World Rural Health Conference
Home Print this page Email this page Small font size Default font size Increase font size
Users Online: 1743
Home About us Editorial board Search Ahead of print Current issue Archives Submit article Instructions Subscribe Contacts Login 


 
 Table of Contents 
REVIEW ARTICLE
Year : 2019  |  Volume : 8  |  Issue : 9  |  Page : 2774-2778  

Pulmonary hydatid cyst: Review of literature


Department of Cardiothoracic and Vascular Surgery, Advanced Cardiac Center, Postgraduate Institute of Medical Education and Research, Chandigarh, India

Date of Submission05-Aug-2019
Date of Decision21-Aug-2019
Date of Acceptance03-Sep-2019
Date of Web Publication30-Sep-2019

Correspondence Address:
Dr. Rupesh Kumar
Department of Cardiothoracic and Vascular Surgery, Room 4018, 4th Floor, Advanced Cardiac Center, Postgraduate Institute of Medical Education and Research, Chandigarh - 160 012
India
Login to access the Email id

Source of Support: None, Conflict of Interest: None


DOI: 10.4103/jfmpc.jfmpc_624_19

Rights and Permissions
  Abstract 


Echinococcosis is a rare infectious disease in human being that occurs by the larval stages of taeniid cestodes of the genus Echinococcus. Human cystic echinococcosis is the most common presentation. The liver is the most common site of echinococcal cyst, followed by the lungs. The symptoms of lung infestation lead to sudden onset of chest pain, cough, fever, and hemoptysis after a cyst rupture. The diagnosis is confirmed by radiology supplemented with serology. Chest X-ray and computer tomography of chest is the principal investigation for pulmonary hydatid cyst (PHC). The treatment of PHCs is either pharmacotherapy and/or surgery. Surgical intervention is the most preferred treatment of choice; pharmacotherapy is useful in selected patients. Pharmacotherapy includes oral administration of benzimidazoles group of drugs like mebendazole or albendazole.

Keywords: Enucleation of cyst, hydatid cyst, pulmonary hydatidosis


How to cite this article:
Rawat S, Kumar R, Raja J, Singh RS, Thingnam SK. Pulmonary hydatid cyst: Review of literature. J Family Med Prim Care 2019;8:2774-8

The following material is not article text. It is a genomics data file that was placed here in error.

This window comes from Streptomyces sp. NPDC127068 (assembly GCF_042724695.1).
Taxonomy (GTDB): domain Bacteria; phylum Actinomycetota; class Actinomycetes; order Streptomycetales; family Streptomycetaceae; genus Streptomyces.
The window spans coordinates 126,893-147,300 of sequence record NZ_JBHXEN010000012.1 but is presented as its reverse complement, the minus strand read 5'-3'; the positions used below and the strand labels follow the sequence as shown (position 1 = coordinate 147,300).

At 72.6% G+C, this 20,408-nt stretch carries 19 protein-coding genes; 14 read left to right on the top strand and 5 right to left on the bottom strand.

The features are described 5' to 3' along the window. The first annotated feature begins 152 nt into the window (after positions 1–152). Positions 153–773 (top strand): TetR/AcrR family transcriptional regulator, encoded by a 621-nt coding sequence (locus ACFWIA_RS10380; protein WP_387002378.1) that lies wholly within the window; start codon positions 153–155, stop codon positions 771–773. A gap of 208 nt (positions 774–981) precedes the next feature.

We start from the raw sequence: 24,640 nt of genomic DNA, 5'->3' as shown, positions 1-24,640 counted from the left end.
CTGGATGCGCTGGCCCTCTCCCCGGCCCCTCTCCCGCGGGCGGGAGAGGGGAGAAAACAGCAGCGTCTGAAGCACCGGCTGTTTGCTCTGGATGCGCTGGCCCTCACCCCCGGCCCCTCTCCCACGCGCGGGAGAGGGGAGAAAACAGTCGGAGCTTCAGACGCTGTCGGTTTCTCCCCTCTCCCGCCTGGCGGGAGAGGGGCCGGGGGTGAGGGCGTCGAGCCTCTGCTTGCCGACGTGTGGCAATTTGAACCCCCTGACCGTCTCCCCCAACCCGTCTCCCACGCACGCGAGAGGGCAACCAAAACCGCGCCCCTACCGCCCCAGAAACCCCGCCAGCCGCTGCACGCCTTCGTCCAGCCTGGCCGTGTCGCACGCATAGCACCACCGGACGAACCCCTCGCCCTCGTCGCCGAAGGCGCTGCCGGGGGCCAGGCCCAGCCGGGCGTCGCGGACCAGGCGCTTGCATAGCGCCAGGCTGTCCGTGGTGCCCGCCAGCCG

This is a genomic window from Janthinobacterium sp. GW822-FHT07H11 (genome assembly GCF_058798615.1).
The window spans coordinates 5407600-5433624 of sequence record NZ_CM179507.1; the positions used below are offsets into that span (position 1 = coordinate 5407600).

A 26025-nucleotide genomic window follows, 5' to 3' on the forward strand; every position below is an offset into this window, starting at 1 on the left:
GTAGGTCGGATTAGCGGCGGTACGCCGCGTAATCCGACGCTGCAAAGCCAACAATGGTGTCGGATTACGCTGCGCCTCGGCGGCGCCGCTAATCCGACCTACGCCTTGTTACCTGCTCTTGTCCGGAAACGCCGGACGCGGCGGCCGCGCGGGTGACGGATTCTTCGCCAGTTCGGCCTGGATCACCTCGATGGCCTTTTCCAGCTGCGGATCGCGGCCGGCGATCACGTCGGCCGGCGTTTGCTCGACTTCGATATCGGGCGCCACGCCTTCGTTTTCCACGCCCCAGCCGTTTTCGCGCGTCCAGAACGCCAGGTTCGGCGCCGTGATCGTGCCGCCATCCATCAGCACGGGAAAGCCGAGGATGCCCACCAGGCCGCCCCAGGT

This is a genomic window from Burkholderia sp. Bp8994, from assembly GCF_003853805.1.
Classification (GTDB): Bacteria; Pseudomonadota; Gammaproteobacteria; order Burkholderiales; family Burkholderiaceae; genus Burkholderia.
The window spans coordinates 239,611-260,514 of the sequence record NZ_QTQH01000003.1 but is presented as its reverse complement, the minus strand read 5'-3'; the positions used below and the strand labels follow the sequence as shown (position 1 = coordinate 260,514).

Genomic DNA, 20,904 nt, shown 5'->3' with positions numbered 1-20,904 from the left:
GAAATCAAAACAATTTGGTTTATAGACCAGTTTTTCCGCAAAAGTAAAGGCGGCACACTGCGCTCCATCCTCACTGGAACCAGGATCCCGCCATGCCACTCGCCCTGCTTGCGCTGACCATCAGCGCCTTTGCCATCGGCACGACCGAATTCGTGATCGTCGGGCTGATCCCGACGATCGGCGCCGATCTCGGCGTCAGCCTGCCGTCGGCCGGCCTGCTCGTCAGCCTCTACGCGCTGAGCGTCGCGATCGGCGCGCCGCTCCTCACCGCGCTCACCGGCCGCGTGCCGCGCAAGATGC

How to cite this URL:
Rawat S, Kumar R, Raja J, Singh RS, Thingnam SK. Pulmonary hydatid cyst: Review of literature. J Family Med Prim Care [serial online] 2019 [cited 2019 Oct 19];8:2774-8. Available from: http://www.jfmpc.com/text.asp?2019/8/9/2774/268062




  Introduction Top


Echinococcosis is a rare infectious disease of human being that occurs by the larval stages of taeniid cestodes of the genus Echinococcus. Till now six species have been identified, of which four are pathogenic: Echinococcus granulosus [responsible for cystic echinococcosis (CE)], Echinococcus multilocularis (responsible for alveolar echinococcosis), Echinococcus shiquicus found in Tibet, and Echinococcus felidis in African lions are the other species which have no zoonotic transmission potential.[1],[2] Echinococcosis continues to be a major community health burden in several countries, and in some terrain it constitutes an emerging and re-emerging disease.[3] CE is the most common human diseases of this genus and it accounts for >95% of the estimated 2--3 million cases worldwide.[4] CE is endemic in many parts of the world like Mediterranean countries, southern America, Australia, eastern and northern Africa, and in the Tibetan terrain of Asia.[5] CE may often be diagnosed accidentally because the individual may remain asymptomatic for a long time due to the silent nature of the pathogen.[6] In India, there are many literatures on the above disease in animals as well as human being.[7]